We don’t need no thought control
Thrust n' Perry
I was a lucky four-year-old.
My parents (with a little help from Sesame Street) taught
me to read and when I took those fateful steps down the mean
streets of Glencoe on the first day of kindergarten, I was
already ahead of my classmates.
When, inevitably, the school board advised my parents I was “above” the
regular education system, I was placed in French Immersion,
and by Grade 3, identified as “gifted” and segregated
through the now (thankfully) defunct “Extended Learning
They were wrong. The whole damn system is wrong. Sure, I could
source their analysis to IQ testing or wade into the age-old “nature/nurture” debate,
but I’ve only got experience to go on.
Having spent a mere four months working in two French-first-language
elementary schools in London, two half-days a week, I can’t
profess to be an experienced educator, but I have learned one
thing: there is no reason to believe grades to be representative
Intelligence, as defined by academic standards, is no more
than obedience. A student who does the homework, goes to class
and studies for exams is undoubtedly going to get a higher
grade than that of a motivated activist or a talented actor
(or student journalist, for that matter) who concentrates on
intellectual pursuits outside the box — ones that won’t
ever be graded.
Do my (normally high) grades bring me any kind of personal
satisfaction? Other than helping me get into a graduate program,
they mean nothing. High school grades get you into university;
undergraduate grades keep you here, then get you into graduate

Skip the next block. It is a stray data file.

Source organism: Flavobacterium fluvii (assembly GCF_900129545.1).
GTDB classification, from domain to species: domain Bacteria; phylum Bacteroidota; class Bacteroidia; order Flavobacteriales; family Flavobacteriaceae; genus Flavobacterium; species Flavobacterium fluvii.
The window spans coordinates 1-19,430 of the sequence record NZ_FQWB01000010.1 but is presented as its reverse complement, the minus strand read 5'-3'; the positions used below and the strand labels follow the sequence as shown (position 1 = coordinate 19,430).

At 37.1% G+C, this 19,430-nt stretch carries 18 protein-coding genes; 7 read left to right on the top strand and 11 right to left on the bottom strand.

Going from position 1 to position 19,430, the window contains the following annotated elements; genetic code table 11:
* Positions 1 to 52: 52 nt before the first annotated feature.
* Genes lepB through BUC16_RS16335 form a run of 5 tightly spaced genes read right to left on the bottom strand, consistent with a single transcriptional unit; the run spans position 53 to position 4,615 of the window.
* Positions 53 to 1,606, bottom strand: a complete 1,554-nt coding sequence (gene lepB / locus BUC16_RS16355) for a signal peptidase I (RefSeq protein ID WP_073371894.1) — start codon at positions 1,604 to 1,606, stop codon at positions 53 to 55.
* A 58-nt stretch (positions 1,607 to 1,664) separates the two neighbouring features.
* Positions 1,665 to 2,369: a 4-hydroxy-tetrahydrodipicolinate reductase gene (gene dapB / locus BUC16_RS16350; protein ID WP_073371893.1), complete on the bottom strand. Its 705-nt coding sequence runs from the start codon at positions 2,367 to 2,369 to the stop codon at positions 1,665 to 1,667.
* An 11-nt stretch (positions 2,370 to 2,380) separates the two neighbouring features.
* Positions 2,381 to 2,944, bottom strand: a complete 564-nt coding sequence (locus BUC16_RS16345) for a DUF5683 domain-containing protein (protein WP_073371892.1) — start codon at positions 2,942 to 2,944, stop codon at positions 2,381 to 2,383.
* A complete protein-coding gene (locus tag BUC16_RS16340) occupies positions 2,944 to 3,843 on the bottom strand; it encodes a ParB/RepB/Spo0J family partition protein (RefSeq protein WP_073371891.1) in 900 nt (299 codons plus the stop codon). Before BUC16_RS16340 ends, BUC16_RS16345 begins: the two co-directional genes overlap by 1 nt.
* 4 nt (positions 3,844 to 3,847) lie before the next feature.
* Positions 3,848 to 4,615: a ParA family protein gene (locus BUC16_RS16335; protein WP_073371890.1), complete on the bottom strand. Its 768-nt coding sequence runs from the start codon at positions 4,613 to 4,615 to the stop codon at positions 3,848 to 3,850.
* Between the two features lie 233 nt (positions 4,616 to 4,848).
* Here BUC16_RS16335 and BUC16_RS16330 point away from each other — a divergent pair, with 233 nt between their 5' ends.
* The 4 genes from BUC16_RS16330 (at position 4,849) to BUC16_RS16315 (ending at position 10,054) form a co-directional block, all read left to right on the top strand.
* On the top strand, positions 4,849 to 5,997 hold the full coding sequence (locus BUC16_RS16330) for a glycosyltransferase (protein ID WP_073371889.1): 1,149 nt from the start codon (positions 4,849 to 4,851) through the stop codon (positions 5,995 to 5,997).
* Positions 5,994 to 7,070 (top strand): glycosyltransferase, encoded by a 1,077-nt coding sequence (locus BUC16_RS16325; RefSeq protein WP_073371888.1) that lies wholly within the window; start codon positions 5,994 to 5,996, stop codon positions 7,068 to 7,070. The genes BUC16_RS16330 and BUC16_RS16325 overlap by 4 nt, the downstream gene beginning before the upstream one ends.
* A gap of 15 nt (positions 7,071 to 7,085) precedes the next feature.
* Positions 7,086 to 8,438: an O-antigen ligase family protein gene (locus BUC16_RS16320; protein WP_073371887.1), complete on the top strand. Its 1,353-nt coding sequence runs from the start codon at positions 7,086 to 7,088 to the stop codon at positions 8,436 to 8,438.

programs — that’s it.
In other words, once I’ve jumped through all the hoops,
(potentially) carrying a high average right through a PhD,
I’ll be judged on something else at a job interview — it
could come down to my negligence toward haircuts.
Within the education system, you’re judged on your ability
to demonstrate not necessarily learning, but compliance. I
teach 40 entirely capable Anglophone children a week, helping
them overcome a language barrier so they can “meet the
standards.” Despite their aptitude in things mechanical
or knowledge of history and geography, they’re still
marginalized (not officially, of course) and get called “the
Sure, kids’ peers can be cruel, but our socialization
and educational systems haven’t grown up yet either:
it still rewards us for fitting into pre-defined places. It’s
not about what we learn in school anymore, but rather how we
learn in school — and if education continues to overshadow
learning, the gift of independent thought will continue to